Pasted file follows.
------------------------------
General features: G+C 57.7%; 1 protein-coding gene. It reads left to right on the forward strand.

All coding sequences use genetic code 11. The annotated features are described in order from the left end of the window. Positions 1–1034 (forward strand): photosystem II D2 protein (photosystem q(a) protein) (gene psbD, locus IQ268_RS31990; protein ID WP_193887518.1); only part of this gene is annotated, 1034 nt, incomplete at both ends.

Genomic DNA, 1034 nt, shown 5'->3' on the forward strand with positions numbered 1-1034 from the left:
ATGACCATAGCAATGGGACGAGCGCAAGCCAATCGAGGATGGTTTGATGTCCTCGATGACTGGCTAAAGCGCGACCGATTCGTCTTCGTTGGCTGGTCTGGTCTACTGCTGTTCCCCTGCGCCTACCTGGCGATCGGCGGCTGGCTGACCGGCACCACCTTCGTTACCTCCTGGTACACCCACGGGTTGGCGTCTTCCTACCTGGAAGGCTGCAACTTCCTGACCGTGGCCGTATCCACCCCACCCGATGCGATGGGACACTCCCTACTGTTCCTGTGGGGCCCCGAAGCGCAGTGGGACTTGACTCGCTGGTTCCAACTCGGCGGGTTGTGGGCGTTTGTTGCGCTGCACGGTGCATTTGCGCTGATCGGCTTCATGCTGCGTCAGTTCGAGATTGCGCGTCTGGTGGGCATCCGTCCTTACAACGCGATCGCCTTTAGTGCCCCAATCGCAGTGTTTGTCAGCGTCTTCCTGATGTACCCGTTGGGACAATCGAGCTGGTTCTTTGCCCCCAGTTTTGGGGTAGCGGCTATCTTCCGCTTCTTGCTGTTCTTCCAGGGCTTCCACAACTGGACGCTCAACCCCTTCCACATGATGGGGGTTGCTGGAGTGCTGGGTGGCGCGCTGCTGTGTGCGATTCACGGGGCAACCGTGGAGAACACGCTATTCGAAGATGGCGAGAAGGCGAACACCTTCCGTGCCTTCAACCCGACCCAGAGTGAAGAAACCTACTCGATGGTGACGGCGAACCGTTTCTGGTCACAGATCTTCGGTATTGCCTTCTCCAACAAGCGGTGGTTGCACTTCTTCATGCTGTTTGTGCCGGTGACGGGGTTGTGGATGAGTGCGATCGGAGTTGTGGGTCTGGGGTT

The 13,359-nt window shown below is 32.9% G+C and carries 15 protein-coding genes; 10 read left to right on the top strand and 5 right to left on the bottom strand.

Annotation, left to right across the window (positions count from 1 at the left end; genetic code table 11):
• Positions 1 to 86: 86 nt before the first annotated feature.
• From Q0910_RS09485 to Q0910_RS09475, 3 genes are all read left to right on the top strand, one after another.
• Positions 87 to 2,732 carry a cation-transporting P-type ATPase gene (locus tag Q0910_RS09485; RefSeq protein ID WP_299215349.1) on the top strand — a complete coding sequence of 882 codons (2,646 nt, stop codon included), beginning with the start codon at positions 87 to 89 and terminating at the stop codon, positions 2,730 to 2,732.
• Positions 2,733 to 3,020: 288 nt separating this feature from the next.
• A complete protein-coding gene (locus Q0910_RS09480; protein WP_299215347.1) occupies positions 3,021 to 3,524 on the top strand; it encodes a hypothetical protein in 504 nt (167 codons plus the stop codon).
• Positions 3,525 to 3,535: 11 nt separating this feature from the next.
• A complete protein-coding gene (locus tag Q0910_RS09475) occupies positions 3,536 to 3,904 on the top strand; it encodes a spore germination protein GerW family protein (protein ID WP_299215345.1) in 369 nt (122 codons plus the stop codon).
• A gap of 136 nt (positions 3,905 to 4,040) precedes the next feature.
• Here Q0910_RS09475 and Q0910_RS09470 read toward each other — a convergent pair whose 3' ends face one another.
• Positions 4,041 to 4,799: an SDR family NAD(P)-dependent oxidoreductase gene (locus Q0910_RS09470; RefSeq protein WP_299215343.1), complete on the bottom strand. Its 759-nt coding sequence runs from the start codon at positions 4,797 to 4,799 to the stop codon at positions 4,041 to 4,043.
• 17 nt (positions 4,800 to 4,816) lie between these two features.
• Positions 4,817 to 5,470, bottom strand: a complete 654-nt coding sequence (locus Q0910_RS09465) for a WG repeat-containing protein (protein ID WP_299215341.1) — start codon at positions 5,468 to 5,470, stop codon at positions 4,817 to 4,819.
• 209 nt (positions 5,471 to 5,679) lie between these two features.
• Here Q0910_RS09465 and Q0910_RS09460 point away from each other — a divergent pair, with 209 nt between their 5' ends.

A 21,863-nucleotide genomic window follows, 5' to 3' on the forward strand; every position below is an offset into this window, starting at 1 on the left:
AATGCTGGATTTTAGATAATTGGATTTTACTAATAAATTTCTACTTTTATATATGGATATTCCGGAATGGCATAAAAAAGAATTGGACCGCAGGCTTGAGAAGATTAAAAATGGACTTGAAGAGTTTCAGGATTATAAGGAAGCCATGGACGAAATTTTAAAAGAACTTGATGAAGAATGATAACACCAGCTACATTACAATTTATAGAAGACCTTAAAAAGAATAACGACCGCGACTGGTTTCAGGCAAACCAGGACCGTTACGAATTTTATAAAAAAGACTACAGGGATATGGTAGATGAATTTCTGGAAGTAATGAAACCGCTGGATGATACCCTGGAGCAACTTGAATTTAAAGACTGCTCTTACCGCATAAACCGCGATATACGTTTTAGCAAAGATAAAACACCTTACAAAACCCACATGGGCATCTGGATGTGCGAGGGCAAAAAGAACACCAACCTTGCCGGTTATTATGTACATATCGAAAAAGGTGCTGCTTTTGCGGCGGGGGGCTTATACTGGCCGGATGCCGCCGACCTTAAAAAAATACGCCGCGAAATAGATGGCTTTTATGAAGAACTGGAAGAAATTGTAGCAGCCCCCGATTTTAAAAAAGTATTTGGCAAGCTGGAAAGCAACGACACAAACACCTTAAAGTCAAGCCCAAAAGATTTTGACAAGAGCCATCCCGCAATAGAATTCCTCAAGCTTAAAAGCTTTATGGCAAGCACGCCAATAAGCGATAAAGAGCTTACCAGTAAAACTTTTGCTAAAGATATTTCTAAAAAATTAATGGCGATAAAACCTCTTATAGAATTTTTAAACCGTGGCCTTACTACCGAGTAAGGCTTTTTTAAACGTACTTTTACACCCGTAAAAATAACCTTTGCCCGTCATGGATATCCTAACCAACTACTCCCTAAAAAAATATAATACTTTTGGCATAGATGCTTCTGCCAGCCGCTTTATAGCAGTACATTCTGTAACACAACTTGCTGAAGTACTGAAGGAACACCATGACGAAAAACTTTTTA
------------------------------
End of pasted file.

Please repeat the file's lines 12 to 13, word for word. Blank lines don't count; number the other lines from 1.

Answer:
• Positions 3,525 to 3,535: 11 nt separating this feature from the next.
• A complete protein-coding gene (locus tag Q0910_RS09475) occupies positions 3,536 to 3,904 on the top strand; it encodes a spore germination protein GerW family protein (protein ID WP_299215345.1) in 369 nt (122 codons plus the stop codon).